Political Borders Are Not Natural Orders – The COVID-19 Pandemic in Frankfurt on the Main and Its Refugees


  • Homayun Alam Dr., Independent Researcher, from Frankfurt on the Main, Germany




transnationality, refugees, migration, everyday life, Frankfurt on the Main


The overall aim of this paper will be to stick to the previous researchers to get valid and impartial data from the most international city of Germany: Frankfurt on the Main. However, this research paper will try to provide answers by comparing war situations (object) where curfews are at daily basis impact on lives of people, who become gradually refugees (subject). In the recent years many refugees found their way to the global city of Frankfurt and its region of Rhine-Main. In these days if talking about the situation of the visible shutdown, lockdown and the strictly forbidden laws for an overall betterment of life, refugees have a tendency to explain to the native people about their crisis-laden past: “Resilience for Survival”. Their recent past in the war-torn countries of Afghanistan, Syria, and Iraq in West-Asia, Libya in Africa or the many wars in the Balkans in the 1990s in Europe, are a case in point. Given that as a matter of fact, when individuals are leading conversations about the outbreak to the recent lockdown, especially, fugitives try to explain to the ordinary dweller of Frankfurt through what life-threatening circumstances they experienced. This described social encounter despite the imposed social distancing is the proof how our glocalized planet (global and local) effects the everyday life and every human being lives in each and every corner of the confined nation-states.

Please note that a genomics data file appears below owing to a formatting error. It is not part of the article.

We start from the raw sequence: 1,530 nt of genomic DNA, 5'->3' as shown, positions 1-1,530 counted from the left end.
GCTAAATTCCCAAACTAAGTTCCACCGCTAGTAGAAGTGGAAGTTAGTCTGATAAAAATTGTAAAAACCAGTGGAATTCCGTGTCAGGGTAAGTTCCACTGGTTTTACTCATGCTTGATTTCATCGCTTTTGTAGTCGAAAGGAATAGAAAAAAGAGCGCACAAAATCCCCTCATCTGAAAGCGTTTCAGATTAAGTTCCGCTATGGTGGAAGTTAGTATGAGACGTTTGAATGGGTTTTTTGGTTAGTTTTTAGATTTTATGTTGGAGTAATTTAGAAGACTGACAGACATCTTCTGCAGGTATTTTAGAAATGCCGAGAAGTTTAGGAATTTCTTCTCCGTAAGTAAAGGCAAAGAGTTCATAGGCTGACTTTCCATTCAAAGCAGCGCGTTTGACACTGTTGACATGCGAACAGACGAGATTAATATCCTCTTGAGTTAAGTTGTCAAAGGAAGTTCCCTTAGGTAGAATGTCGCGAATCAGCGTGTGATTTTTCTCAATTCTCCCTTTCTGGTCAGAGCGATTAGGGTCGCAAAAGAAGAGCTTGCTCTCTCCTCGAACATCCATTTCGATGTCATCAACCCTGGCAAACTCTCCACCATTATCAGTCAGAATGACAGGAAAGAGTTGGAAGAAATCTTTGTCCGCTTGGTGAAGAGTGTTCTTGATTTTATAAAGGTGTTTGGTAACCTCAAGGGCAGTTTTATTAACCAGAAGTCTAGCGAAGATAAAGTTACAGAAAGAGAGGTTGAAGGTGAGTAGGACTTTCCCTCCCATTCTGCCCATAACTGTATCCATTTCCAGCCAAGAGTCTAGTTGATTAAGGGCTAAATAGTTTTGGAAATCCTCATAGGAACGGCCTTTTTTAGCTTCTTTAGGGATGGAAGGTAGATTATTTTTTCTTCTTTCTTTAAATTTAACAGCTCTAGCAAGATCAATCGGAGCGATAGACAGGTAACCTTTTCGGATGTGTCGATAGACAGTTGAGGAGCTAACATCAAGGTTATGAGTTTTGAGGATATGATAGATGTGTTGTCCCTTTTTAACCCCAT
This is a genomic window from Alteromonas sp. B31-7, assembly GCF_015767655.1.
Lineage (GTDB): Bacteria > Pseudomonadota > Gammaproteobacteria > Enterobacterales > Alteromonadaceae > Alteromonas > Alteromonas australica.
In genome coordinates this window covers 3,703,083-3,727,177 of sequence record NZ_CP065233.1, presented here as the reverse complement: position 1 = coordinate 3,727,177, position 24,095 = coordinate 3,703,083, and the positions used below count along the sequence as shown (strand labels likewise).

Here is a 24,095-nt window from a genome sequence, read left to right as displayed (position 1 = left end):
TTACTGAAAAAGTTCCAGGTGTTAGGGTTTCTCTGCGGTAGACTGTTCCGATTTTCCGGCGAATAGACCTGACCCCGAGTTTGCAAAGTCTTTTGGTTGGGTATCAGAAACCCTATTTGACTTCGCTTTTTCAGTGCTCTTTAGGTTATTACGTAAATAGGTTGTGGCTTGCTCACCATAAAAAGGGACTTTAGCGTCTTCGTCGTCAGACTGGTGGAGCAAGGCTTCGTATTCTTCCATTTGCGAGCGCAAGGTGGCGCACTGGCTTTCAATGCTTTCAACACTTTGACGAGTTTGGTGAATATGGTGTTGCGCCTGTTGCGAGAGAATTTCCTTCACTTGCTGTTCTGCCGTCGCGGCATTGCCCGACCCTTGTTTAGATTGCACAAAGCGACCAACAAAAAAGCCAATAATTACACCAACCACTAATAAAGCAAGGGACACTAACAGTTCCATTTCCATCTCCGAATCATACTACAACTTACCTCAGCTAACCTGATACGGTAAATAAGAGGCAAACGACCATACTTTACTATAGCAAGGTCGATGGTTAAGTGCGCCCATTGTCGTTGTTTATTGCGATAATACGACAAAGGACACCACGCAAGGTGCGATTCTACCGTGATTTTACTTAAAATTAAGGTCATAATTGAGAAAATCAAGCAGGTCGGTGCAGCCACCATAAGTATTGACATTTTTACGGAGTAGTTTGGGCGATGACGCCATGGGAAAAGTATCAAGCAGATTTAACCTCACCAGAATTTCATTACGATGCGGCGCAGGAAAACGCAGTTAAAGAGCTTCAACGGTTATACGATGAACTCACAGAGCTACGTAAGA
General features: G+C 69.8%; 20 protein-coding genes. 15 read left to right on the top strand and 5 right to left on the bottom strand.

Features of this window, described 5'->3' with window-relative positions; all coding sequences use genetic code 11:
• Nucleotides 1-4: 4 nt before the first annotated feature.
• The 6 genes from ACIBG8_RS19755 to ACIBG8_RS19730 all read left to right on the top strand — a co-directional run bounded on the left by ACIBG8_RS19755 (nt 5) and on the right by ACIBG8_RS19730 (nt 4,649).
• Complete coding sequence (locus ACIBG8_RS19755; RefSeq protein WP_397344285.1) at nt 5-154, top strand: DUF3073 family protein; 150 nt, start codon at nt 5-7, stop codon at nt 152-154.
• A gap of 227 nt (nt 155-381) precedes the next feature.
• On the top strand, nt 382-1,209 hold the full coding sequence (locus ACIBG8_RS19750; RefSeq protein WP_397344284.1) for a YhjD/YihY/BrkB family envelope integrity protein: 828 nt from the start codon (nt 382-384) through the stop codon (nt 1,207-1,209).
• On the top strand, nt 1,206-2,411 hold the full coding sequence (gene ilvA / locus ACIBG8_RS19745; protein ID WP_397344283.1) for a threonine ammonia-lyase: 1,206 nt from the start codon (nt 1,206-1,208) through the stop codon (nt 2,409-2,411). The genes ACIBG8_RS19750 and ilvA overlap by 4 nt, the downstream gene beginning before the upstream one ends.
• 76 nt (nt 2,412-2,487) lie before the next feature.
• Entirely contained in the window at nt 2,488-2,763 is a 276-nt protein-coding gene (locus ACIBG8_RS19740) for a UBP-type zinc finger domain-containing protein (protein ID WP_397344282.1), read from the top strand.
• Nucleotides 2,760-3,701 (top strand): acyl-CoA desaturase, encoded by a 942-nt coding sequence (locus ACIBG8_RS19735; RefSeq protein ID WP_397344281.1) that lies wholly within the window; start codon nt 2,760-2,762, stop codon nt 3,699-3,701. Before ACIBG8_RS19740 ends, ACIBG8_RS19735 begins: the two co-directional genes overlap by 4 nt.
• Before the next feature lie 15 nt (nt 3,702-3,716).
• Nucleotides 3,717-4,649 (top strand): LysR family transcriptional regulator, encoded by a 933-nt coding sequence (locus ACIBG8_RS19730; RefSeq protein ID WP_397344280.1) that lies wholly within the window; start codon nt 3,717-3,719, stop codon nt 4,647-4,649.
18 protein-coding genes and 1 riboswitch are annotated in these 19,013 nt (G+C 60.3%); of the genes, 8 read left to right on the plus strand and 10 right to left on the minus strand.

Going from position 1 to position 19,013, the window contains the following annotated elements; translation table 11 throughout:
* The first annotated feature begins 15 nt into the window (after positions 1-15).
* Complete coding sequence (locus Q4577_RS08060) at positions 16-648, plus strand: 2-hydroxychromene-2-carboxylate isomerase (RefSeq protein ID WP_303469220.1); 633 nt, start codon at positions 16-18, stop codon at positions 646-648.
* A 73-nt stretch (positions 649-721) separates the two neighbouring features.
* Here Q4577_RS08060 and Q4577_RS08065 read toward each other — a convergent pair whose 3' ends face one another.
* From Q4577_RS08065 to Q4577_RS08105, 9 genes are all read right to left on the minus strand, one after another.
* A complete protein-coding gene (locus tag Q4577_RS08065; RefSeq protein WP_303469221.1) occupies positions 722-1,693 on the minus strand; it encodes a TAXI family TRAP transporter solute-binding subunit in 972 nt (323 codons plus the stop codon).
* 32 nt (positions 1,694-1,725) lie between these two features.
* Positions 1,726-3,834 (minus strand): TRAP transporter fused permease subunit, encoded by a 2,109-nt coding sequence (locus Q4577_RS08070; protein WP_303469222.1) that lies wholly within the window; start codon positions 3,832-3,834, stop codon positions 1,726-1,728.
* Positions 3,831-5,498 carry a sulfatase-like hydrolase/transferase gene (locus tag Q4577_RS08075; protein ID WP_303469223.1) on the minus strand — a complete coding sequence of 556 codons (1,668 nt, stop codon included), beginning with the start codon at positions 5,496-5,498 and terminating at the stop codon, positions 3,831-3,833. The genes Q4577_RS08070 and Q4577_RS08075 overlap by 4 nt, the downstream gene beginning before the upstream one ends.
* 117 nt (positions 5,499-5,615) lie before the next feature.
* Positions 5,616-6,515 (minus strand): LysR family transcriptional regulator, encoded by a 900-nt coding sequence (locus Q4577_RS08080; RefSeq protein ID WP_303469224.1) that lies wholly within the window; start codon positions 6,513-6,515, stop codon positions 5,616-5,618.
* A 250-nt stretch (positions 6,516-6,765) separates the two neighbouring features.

How to Cite

Political Borders Are Not Natural Orders – The COVID-19 Pandemic in Frankfurt on the Main and Its Refugees. (2021). European Journal of Interdisciplinary Studies, 7(2), 1-12. https://doi.org/10.26417/961ynp98j